Kroll said he would check out "Class of "84" at a later screening, and marched, off toward the Palais for the official French entry, which was a movie about a rock-'n'-roller who goes on an odyssey around France carrying the body of his twin sister in a bass case (I exaggerate, but only slightly). Meanwhile, later the same afternoon, I met Mark Lester, the director of "Class of '84" for a quick espresso in a dim little joint behind the marketplace. He also co-authored the screenplay for "Class of '84," which is about a deadly duel of the wills between a hero high school music teacher (Perry King) and the dope-dealing punk rocker who runs the school (Timothy Van Patten).
In the course of the movie, King surprises Van Patten and his gang dealing drugs in the graffiti-covered lavatory of the high school, after which a kid on angel dust climbs to the top of the school flagpole, recites the pledge of allegiance and plunges to his death.
Other memorable scenes in the film include the massacre of all the animals in the high school's biology lab, the sudden mutilation of one of the gang members on a buzzsaw in the shop class, an episode in which the grief-crazed biology teacher (Roddy McDowell) terrorizes a class at gunpoint, and a climax during which King chases Van Patten across the skylight above the stage where King's student orchestra is playing the 1812 Overture. "This movie was only finished two days ago," Lester said, stirring two lumps of sugar into the thick black espresso. "We didn't even have time to dub in the 1812 Overture before I got on the plane to bring the print over here."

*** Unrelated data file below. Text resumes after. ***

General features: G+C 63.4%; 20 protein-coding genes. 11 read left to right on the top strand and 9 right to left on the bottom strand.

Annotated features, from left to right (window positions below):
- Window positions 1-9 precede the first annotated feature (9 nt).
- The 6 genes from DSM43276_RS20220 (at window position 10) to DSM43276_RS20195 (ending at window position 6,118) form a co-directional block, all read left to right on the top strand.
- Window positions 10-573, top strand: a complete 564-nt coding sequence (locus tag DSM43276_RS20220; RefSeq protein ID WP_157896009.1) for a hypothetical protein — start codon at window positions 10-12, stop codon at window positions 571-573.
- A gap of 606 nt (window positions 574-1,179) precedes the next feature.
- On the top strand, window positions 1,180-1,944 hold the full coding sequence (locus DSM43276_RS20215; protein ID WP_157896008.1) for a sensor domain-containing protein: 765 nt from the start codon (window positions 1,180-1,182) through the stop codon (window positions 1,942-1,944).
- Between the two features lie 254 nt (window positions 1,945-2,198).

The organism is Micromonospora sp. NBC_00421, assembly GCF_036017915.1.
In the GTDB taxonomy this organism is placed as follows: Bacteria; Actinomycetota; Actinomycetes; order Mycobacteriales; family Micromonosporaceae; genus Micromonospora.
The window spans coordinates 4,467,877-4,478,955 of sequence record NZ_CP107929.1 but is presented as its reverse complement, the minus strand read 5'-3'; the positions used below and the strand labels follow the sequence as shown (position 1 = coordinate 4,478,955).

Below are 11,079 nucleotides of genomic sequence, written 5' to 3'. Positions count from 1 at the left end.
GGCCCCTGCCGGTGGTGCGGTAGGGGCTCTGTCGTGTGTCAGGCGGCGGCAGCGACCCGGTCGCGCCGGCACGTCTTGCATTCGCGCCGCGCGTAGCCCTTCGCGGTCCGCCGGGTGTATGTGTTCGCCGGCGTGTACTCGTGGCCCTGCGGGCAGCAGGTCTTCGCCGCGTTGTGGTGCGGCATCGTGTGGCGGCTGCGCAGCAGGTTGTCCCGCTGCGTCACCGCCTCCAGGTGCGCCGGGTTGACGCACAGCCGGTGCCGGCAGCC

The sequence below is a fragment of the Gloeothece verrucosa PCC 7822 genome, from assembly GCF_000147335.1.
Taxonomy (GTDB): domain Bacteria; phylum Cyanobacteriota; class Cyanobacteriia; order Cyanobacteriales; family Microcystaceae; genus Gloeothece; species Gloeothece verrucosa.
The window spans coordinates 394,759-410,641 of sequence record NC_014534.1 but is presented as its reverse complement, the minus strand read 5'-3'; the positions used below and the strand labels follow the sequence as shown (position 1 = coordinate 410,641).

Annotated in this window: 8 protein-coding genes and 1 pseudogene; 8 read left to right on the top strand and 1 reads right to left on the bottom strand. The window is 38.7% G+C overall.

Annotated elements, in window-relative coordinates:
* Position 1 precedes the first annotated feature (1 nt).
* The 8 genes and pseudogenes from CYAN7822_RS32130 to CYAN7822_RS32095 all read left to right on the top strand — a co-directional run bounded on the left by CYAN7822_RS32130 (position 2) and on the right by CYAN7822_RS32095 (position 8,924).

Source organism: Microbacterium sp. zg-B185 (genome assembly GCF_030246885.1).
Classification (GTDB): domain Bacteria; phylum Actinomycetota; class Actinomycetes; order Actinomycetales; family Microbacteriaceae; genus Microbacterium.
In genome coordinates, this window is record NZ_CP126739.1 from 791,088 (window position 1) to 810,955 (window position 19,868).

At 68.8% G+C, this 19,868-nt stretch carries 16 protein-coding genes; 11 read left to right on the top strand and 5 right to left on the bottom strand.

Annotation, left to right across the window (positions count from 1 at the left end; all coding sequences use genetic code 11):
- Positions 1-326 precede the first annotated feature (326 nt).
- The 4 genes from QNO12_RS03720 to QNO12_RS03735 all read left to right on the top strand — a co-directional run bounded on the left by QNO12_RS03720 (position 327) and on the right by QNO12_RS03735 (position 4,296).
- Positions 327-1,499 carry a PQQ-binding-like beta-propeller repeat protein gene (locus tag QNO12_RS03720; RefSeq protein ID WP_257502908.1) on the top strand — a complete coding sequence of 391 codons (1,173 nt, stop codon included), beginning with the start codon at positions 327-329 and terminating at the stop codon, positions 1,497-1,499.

"The audience reaction was amazing," I said. "The distributors were cheering the teacher, and the young French film buffs were cheering the dope dealer."
"This audience was tame," Lester said scornfully. "At Cannes, they're jaded and cynical. We had a sneak preview of a rough-cut of the movie out in Culver City, in a blue-collar neighborhood, and the kids in the audience went berserk. This movie is going to do for high school what 'Jaws' did for oceans."
"Apart from the fact that it's a very violent exploitation film," I said, "I also thought it was a good, strong piece of filmmaking, and with a lot of visual imagination."